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Code Sample: WordPress Plugin

Published: May 4, 2011

Updated: June 19, 2015

Applies To: Azure

The ACS WordPress Plugin allows WordPress hosts to use ACS to enable federated login for their WordPress sites.

WordPress administrators can use Microsoft Azure Active Directory Access Control (also known as Access Control Service or ACS) to create trust relationships between their sites and identity providers such as Windows Live ID, Facebook, Google, Yahoo!, and custom identity providers such as Microsoft Active Directory Federation Services 2.0. The ACS WordPress Plugin renders a custom login page based on the ACS configuration and enables end users to use an identify provider of their choice to log in to the WordPress site.

To download the WordPress plugin, see http://wordpress.org/extend/plugins/acs-plugin-for-wordpress/

  • Authenticate to WordPress by using Windows Live ID, Facebook, Google, Yahoo!, or a custom web-based identity providers configured in ACS

  • Easy registration for WordPress site subscribers

  • Manage the WordPress site using a federated account

  • Federated accounts are identical to normal user accounts and support fallback to local password-based authentication

  • Integrates with ACS using the WS-Federation protocol and Simple Web Tokens

  • A Microsoft Azure account at the Azure homepage.

  • An Access Control namespace. For more information, see How to: Create an Access Control Namespace.

  • Web host running PHP 5.0 or later

  • Web host running WordPress 3.0 or later

There are three parts of configuring the ACS WordPress Plugin:

  • Configuring ACS for the WordPress Plugin

  • Configuring the WordPress Plugin settings

  • Enabling the WordPress Plugin

You can use the ACS Management Portal to configure ACS.

  1. Go to the Microsoft Azure Management Portal (https://manage.WindowsAzure.com), sign in, and then click Active Directory. (Troubleshooting tip: "Active Directory" item is missing or not available)

  2. To create an Access Control namespace, click New, click App Services, click Access Control, and then click Quick Create. (Or, click Access Control Namespaces before clicking New.)

  3. To manage an Access Control namespace, select the namespace, and then click Manage. (Or, click Access Control Namespaces, select the namespace, and then click Manage.)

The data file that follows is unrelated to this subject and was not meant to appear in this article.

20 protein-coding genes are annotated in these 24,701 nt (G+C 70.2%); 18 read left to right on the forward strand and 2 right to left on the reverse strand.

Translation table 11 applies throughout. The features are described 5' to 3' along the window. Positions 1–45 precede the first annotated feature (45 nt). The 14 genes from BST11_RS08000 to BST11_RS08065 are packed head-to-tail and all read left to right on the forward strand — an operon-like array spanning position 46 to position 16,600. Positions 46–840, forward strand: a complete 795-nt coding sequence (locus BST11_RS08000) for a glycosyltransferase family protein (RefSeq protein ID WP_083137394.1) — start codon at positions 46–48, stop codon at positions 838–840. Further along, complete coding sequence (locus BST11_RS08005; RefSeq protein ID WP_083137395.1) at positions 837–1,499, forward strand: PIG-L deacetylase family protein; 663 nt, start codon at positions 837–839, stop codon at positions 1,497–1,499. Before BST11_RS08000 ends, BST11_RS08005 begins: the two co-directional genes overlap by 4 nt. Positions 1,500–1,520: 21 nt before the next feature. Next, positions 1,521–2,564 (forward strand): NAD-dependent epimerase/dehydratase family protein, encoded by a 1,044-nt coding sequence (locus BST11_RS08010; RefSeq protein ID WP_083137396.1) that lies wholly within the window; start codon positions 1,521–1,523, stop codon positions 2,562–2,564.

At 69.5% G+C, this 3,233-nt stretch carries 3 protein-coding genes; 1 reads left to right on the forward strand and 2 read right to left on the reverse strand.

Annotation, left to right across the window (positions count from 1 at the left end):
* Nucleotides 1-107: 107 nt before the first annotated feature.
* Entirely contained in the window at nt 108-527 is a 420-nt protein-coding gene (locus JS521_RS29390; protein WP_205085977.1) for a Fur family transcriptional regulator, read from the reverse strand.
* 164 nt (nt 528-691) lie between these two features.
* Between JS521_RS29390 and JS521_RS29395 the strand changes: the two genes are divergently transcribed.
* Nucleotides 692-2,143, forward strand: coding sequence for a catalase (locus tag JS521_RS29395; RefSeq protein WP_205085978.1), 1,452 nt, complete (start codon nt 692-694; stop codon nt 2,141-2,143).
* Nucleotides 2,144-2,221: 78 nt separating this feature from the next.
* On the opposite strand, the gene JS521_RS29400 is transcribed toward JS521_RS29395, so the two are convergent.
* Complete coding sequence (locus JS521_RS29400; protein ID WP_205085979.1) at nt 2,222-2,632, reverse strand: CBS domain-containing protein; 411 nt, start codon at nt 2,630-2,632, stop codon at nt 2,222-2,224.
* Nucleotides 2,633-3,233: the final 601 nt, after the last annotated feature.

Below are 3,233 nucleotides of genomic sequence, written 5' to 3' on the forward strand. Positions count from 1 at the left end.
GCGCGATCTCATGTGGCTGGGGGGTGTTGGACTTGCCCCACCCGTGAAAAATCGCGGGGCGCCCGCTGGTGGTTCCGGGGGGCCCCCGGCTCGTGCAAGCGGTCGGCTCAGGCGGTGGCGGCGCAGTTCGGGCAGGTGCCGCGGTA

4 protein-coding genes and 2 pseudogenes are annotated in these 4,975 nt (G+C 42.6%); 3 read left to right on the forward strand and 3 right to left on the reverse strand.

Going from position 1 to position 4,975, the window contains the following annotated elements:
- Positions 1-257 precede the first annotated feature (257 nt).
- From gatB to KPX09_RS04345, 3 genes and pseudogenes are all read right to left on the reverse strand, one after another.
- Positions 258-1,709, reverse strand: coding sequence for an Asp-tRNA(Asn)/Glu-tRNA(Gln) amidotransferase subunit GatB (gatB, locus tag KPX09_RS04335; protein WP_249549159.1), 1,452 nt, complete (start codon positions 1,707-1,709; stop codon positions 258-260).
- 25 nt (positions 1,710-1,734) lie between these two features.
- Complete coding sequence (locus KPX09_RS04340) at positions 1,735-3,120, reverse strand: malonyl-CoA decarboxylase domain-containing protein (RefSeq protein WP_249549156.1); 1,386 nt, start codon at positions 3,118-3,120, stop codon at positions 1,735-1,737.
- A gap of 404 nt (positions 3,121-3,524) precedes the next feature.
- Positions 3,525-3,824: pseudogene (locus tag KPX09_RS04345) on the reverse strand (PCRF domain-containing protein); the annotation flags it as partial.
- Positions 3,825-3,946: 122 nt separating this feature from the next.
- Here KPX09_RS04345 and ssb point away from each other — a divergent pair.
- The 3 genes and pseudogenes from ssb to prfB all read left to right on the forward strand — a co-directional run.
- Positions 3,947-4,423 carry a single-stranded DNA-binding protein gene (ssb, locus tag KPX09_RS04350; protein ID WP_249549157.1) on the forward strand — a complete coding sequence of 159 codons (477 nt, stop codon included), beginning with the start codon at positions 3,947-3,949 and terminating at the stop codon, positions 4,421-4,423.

This action opens the Access Control Service management portal.

  4. To establish relationships with the identity providers you would like the users of your website to use when logging in, click Identity providers and then select an identity provider for your site.

  5. To register your WordPress site with ACS, click Relying party applications, click Add, enter the following information in the form, and then click Save.

    • In the Name field, enter a display name for your site.

    • In the Realm field, enter the base URL of your WordPress site. For example:

    • In the Return URL field, enter the URL to the wp-login.php file in your WordPress site. For example:

    • In the Token Format field, select SWT. This configures ACS to send a Simple Web Token (SWT) to the WordPress plugin whenever a user successfully authenticates.

    • In the Identity Providers field, select the identity providers that you want to support on your site.

    • In the Token Signing Key field, click Generate to create a token signing key. Copy this key for use later in the plugin configuration.

    • In the Expiration Date field, enter an appropriate expiration date for the key. The key will no longer be valid on this date

    • Leave the other fields at their default values.

  6. Next, create the rules that determine the user information that ACS sends to your site. In this example, we send all claims issued by the identity providers. To create this rule, click Rule groups, click Default Rule Group for My WordPress Site, and then click Generate. Verify that your identity providers are selected and click Generate again.